If we were to ask anyone, from an ordinary observer to a well-read media analyst, who breaks ceasefires more frequently, Palestinians or Israelis, they would almost certainly say the Palestinians. This is because the international media makes sure that we all know when a rocket is launched from Gaza into Israel. Western and Israeli politicians also cite this phenomenon in their interviews, press conferences and speeches as one of the justifications for Israel’s unending economic blockade of Gaza, among other things. When it comes to the situation in Gaza, almost all we hear about are the rockets.
Recently, the Jerusalem Fund, a non-profit organisation based in the United States, began a study of the violence between Israel and the Palestinians in Gaza; it has compiled a list of cease-fire violations by the two sides. The main finding is clear: “Palestinian rockets are rare and sporadic, and nearly always occur following Israeli cease-fire violations.” In spite of this apparently obvious fact, diplomats seeking Middle East peace always mention Israel’s “security concerns”; those of the Palestinians are hardly ever aired.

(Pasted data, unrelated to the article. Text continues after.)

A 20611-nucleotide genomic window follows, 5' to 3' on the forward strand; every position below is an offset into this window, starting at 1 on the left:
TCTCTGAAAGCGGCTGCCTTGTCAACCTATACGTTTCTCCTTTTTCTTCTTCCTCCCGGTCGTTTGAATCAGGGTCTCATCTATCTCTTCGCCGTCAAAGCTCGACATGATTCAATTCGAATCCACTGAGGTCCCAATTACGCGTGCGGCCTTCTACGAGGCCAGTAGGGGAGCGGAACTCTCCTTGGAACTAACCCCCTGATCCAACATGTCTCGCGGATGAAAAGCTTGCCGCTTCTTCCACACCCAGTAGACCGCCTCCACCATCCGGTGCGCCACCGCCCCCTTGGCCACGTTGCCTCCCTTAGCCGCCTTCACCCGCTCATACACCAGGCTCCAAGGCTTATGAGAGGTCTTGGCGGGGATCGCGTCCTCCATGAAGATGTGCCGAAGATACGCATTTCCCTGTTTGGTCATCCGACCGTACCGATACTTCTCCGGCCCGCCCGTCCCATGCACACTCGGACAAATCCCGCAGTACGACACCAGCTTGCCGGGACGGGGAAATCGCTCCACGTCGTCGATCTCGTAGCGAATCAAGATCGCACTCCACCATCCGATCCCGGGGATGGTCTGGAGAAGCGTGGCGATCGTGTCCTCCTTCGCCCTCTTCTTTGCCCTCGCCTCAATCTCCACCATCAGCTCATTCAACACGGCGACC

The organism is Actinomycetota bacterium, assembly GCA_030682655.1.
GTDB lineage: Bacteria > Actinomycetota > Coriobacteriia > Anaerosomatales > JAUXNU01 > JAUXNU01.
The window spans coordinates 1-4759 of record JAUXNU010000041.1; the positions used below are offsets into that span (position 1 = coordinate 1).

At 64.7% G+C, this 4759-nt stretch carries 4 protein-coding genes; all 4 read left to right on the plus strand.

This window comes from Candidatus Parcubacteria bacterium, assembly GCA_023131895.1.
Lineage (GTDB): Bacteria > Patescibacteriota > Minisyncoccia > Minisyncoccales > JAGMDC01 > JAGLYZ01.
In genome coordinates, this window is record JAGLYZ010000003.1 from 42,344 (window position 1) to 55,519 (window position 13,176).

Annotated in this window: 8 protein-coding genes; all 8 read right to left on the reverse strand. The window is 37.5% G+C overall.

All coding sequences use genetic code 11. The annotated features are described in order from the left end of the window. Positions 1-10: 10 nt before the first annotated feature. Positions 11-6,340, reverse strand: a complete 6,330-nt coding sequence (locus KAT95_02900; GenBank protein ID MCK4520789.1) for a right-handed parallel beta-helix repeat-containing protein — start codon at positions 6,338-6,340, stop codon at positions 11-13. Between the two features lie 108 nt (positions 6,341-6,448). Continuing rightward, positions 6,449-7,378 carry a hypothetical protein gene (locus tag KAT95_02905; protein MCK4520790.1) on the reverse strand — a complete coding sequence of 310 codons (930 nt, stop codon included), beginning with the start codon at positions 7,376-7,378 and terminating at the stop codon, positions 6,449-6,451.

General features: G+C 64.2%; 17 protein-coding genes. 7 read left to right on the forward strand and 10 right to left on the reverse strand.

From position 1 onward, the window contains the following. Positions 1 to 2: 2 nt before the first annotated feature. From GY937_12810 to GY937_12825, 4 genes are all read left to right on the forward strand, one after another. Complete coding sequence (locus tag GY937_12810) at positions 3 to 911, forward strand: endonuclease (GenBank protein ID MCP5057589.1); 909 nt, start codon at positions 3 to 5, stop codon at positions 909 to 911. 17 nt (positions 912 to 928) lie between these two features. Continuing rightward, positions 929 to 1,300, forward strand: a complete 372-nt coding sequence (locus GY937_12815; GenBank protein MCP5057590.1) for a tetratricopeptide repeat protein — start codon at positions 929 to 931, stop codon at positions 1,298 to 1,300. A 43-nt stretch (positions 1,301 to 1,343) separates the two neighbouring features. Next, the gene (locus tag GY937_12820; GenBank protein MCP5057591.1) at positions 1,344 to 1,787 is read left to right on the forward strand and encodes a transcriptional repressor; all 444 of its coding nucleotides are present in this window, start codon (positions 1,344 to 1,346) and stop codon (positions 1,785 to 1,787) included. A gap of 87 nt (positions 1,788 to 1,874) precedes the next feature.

Yousef Mounayyer, the Jerusalem Fund’s Executive Director, explained how the dynamics on the ground usually work: the Israelis launch an attack on Gaza without accountability; that provokes a response from the Palestinians; the Israelis claim “self-defence” and hit back disproportionately. Mounayyer’s detailed explanations can be read here.
John Glaser of Antiwar.com has also written about previous incidents in which Israel violates the cease-fire with gunfire, bombings and territorial incursions, and uses the inevitable retaliation by the Palestinians as an excuse to launch an even bigger bombing campaign.
It cannot be ignored any longer that Israel breaks cease-fires more frequently and with greater devastation than the Palestinians. Given the facts available for all to see, the biggest surprise about all of this is that most people still believe that the Palestinians are the main culprits.
The detailed explanation of the study can be read here.
The views expressed in this article belong to the author and do not necessarily reflect the editorial policy of Middle East Monitor.